Chinese-made goods such as these shoes would be less desirable than U.S.-made counterparts to China’s prospering middle and upper classes, said Paul Zito of the Regional Growth Partnership.
Within reach of your desk or most comfortable armchair you can probably find something that was made in China. Wish more of your goods were instead stamped “Made in the USA”?
Apparently, so do many Chinese.
New research from the Boston Consulting Group found more than 60 percent of Chinese consumers are willing to pay more for goods made in the United States, and almost half would prefer a U.S.-made product over a Chinese-made one of similar quality and price.
Considering the amount of made-in China goods sold in the United States, the findings seem a bit odd. However, there’s solid logic behind the results.
“We were also struck that so many Chinese consumers were interested in [U.S.-made goods], but it makes sense given the quality perception and the brand strength of many of the U.S. manufacturing companies,” said Kate Manfred, leader of Boston Consulting Group’s Center for Consumer and Customer Insight in the Americas and a survey co-author.
The survey found Chinese consumers felt U.S.-made goods were of a better quality, more durable, and more environmentally friendly than their Chinese counterparts.
The way the study was conducted — showing different groups photos of the same items marked either “Made in China” or “Made in the United States” and asking them what price they would be willing to pay — didn’t rely on brand recognition.
Ms. Manfred said items from well-known Western brands that are made in the United States probably would command even higher premiums, but being made in the United States alone is enough to boost prices 10 top 60 percent, depending on the item.
The findings weren’t a big surprise to the Regional Growth Partnership’s Paul Zito, who recently returned from a nine-day trade trip to China.
“I think the quality of U.S. goods is known around the world,” Mr. Zito said. “The Chinese middle class and upper class are in a position where they are able to afford imported goods on a consumer level, and they’d like to go with the best.”
Boston Consulting Group said the findings suggest significant opportunities for U.S. companies to export products and bring manufacturing operations back from overseas.
Rising wages in countries such as China give companies even less incentive to manufacture products there.
“From a cost perspective, we believe many industries are going to hit the tipping point. You add the marketing and consumer perspective, there’s ... a real demand for consumers for U.S.-made goods. It may just accelerate this reshoring phenomenon,” Ms. Manfred said.
Stan Westjohn, an assistant professor of international marketing at the University of Toledo, said consumers in emerging economies are often drawn to goods made in more modern locales.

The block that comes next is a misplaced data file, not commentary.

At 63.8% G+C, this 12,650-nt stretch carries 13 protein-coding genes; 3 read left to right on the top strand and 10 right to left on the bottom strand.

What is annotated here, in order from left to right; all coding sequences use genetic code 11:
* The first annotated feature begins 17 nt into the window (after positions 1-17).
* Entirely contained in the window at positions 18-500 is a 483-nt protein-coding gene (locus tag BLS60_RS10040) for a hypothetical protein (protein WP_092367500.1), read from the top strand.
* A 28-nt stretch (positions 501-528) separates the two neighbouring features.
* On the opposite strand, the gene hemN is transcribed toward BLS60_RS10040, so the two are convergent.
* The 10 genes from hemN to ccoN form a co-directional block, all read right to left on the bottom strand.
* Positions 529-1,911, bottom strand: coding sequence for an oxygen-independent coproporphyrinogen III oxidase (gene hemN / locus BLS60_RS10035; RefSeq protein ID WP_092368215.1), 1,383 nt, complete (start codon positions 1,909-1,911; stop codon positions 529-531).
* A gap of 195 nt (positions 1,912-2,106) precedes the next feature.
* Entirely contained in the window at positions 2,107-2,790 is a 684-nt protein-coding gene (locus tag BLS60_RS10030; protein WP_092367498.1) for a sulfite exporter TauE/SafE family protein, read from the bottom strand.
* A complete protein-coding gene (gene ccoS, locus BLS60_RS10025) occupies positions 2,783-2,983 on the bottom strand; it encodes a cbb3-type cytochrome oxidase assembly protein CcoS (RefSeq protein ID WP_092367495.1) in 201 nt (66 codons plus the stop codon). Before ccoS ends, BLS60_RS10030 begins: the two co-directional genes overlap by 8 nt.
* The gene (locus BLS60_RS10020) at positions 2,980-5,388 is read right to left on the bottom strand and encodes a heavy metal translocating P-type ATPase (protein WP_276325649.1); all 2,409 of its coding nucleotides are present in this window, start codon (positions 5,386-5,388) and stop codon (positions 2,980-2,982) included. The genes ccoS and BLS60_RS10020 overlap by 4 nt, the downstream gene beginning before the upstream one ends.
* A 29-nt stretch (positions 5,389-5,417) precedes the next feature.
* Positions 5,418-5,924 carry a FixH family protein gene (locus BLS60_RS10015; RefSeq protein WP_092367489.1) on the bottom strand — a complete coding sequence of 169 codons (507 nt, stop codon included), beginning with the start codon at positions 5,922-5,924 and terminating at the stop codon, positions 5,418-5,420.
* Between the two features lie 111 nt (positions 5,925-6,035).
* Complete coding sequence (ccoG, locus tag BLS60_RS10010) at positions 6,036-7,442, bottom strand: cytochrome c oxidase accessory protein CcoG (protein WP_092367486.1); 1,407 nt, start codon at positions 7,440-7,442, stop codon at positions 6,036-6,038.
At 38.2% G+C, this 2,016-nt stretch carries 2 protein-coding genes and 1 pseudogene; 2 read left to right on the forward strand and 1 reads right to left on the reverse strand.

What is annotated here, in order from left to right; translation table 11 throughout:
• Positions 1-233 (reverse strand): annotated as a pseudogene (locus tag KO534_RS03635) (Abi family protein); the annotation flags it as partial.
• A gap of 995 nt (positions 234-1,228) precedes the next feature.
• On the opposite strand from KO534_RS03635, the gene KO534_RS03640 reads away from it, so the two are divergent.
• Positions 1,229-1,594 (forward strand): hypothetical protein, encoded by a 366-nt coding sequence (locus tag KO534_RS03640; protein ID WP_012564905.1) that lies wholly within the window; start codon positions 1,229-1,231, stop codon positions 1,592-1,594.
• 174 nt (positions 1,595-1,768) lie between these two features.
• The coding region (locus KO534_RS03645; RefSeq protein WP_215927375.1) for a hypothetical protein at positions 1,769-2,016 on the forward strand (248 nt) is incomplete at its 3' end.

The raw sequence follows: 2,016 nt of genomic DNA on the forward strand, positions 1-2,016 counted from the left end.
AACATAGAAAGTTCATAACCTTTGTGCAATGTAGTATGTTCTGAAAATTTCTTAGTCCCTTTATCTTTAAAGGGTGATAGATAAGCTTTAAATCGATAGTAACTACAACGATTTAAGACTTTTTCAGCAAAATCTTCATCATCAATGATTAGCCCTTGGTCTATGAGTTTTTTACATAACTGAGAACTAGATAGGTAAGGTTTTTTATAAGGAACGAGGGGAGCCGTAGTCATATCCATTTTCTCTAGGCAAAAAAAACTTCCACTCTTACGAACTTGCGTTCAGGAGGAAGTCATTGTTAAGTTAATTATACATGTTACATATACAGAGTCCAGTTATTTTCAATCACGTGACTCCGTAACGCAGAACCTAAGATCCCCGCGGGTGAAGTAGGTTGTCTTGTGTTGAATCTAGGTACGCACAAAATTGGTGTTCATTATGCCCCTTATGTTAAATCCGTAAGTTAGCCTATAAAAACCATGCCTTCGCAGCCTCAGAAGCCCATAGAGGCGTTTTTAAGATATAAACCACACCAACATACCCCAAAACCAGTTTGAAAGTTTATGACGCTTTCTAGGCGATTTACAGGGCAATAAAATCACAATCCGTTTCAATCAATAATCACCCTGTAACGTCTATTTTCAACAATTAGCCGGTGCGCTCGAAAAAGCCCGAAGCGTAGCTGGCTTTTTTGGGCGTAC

“It’s not surprising that’s a finding of theirs, and I think it stems from a lack of confidence in the companies based inside emerging markets,” he said.
The survey also found two-thirds of U.S. consumers are willing to pay a premium for U.S.-made goods. How large a premium varies by the item and between the countries.
For example, Chinese consumers said they'd pay on average 8 percent more for a toy made in the United States, but American consumers reported they’d pay 66 percent more to have an American-made toy.
How well consumers execute that desire is debatable, however. Mr. Westjohn’s research has found consumer knowledge of where things are made — and even where brands are headquartered — is often lacking.
“There’s really poor calibration of their knowledge of where brands are headquartered,” he said. “That said, where they perceive a brand to be associated can influence their feelings toward those brands.”
As an example, Mr. Westjohn said many consumers think Samsung is a Japanese brand. It’s actually Korean. In that case, the misconception may help Samsung. Consumers often associate high-end, high-quality electronic goods with Japan, but Korean goods may not have the same kind of luster.
To the broader point of whether manufacturing can regain some footing in the United States, Mr. Westjohn said there are many trends that seem to indicate it will.
“A potential real big boon for us manufacturing is the cost of energy,” he said. “Provided the government allows companies to extract this liquefied natural gas out of the ground, it could make U.S. industry super competitive in terms of cost of energy.”
The group’s survey also looked at consumers in Germany and France. A majority of participants in both of those countries prefer and are willing to pay more for items made within their own borders.
Contact Tyrel Linkhorn at: firstname.lastname@example.org or 419-724-6134.
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